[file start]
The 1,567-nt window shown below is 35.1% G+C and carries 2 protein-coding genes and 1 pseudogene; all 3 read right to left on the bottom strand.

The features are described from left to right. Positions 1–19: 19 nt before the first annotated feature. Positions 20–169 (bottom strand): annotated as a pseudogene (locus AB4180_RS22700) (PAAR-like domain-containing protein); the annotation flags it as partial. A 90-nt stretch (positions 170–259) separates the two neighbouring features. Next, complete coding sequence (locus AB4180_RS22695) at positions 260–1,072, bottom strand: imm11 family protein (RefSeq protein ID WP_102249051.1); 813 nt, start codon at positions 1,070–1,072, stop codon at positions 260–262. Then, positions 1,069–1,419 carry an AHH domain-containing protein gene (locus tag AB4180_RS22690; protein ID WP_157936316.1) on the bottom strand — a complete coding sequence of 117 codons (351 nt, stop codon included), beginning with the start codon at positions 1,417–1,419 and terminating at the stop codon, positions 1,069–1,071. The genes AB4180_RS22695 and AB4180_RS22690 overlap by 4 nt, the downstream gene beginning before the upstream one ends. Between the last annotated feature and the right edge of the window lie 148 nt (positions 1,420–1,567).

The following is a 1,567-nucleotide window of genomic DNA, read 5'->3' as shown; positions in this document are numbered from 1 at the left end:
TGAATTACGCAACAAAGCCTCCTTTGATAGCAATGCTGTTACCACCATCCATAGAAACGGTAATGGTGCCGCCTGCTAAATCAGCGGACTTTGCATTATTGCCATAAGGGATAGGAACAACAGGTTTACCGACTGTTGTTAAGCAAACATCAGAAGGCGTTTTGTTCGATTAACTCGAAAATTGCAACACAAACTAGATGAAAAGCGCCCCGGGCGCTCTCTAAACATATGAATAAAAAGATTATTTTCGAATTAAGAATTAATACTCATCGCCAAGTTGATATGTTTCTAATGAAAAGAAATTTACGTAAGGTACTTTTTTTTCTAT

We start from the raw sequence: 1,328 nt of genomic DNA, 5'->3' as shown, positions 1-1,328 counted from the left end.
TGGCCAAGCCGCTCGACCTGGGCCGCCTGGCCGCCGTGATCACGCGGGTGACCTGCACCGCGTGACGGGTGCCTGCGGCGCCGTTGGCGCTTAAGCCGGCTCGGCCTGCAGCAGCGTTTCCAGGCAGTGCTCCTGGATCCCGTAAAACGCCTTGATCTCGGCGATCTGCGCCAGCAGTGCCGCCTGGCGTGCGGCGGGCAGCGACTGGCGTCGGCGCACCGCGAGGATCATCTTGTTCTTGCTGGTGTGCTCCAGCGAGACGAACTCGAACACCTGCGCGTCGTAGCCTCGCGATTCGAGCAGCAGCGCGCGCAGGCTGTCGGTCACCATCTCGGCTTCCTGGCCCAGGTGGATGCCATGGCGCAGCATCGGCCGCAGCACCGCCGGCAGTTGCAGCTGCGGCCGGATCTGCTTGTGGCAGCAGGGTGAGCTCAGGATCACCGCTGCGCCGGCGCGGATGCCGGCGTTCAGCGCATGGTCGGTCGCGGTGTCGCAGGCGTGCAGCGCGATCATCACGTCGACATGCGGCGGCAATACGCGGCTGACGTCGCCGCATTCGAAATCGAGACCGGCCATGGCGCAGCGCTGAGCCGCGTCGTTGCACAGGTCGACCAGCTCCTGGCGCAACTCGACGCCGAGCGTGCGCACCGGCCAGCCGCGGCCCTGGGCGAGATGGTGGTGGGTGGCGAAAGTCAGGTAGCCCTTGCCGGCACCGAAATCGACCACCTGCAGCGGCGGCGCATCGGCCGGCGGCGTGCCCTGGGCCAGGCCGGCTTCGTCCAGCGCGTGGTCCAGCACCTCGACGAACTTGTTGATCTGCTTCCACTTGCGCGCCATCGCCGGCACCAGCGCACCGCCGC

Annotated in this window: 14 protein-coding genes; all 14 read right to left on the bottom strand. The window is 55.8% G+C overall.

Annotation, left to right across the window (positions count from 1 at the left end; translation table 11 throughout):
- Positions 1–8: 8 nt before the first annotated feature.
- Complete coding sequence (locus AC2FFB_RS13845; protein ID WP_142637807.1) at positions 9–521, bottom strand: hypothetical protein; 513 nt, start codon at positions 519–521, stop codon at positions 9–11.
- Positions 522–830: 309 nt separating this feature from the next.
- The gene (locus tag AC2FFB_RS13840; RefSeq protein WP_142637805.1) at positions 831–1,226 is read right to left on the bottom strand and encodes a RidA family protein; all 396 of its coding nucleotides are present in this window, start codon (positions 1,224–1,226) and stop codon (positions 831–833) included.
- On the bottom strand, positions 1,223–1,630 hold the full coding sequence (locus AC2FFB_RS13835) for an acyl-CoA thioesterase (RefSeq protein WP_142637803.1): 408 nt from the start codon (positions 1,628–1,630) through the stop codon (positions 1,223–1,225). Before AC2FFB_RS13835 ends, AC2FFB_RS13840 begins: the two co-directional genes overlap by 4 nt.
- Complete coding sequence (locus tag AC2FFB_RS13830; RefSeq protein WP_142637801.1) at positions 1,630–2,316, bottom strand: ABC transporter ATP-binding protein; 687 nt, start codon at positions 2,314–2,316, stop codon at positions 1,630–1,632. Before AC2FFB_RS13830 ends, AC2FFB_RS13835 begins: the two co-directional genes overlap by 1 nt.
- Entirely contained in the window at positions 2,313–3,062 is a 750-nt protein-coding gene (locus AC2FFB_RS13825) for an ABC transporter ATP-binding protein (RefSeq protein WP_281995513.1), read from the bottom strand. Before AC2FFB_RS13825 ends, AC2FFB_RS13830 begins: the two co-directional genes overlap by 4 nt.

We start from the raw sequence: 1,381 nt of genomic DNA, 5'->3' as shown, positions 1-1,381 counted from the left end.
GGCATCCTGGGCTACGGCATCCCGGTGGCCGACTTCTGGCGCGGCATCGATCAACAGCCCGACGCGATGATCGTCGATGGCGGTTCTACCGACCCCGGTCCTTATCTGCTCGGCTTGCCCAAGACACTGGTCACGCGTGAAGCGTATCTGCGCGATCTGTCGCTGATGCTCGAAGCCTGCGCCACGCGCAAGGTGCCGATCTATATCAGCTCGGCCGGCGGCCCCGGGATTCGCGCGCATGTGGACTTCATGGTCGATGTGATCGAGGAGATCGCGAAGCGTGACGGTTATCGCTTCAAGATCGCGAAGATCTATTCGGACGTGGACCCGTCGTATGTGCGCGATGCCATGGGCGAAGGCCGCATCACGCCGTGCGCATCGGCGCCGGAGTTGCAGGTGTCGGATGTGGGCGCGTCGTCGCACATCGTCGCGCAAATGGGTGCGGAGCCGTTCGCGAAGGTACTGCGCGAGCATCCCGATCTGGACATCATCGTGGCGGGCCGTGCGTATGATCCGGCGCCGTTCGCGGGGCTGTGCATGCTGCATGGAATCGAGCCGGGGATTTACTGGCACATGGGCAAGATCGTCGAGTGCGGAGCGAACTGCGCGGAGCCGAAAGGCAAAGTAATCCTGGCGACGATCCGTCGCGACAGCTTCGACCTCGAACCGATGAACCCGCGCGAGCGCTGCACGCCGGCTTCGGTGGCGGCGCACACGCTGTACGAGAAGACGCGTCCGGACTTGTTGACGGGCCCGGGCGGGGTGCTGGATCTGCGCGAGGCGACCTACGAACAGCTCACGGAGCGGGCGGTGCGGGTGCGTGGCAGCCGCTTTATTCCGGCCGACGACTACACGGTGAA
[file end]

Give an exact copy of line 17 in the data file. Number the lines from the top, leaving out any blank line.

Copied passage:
GGCATCCTGGGCTACGGCATCCCGGTGGCCGACTTCTGGCGCGGCATCGATCAACAGCCCGACGCGATGATCGTCGATGGCGGTTCTACCGACCCCGGTCCTTATCTGCTCGGCTTGCCCAAGACACTGGTCACGCGTGAAGCGTATCTGCGCGATCTGTCGCTGATGCTCGAAGCCTGCGCCACGCGCAAGGTGCCGATCTATATCAGCTCGGCCGGCGGCCCCGGGATTCGCGCGCATGTGGACTTCATGGTCGATGTGATCGAGGAGATCGCGAAGCGTGACGGTTATCGCTTCAAGATCGCGAAGATCTATTCGGACGTGGACCCGTCGTATGTGCGCGATGCCATGGGCGAAGGCCGCATCACGCCGTGCGCATCGGCGCCGGAGTTGCAGGTGTCGGATGTGGGCGCGTCGTCGCACATCGTCGCGCAAATGGGTGCGGAGCCGTTCGCGAAGGTACTGCGCGAGCATCCCGATCTGGACATCATCGTGGCGGGCCGTGCGTATGATCCGGCGCCGTTCGCGGGGCTGTGCATGCTGCATGGAATCGAGCCGGGGATTTACTGGCACATGGGCAAGATCGTCGAGTGCGGAGCGAACTGCGCGGAGCCGAAAGGCAAAGTAATCCTGGCGACGATCCGTCGCGACAGCTTCGACCTCGAACCGATGAACCCGCGCGAGCGCTGCACGCCGGCTTCGGTGGCGGCGCACACGCTGTACGAGAAGACGCGTCCGGACTTGTTGACGGGCCCGGGCGGGGTGCTGGATCTGCGCGAGGCGACCTACGAACAGCTCACGGAGCGGGCGGTGCGGGTGCGTGGCAGCCGCTTTATTCCGGCCGACGACTACACGGTGAA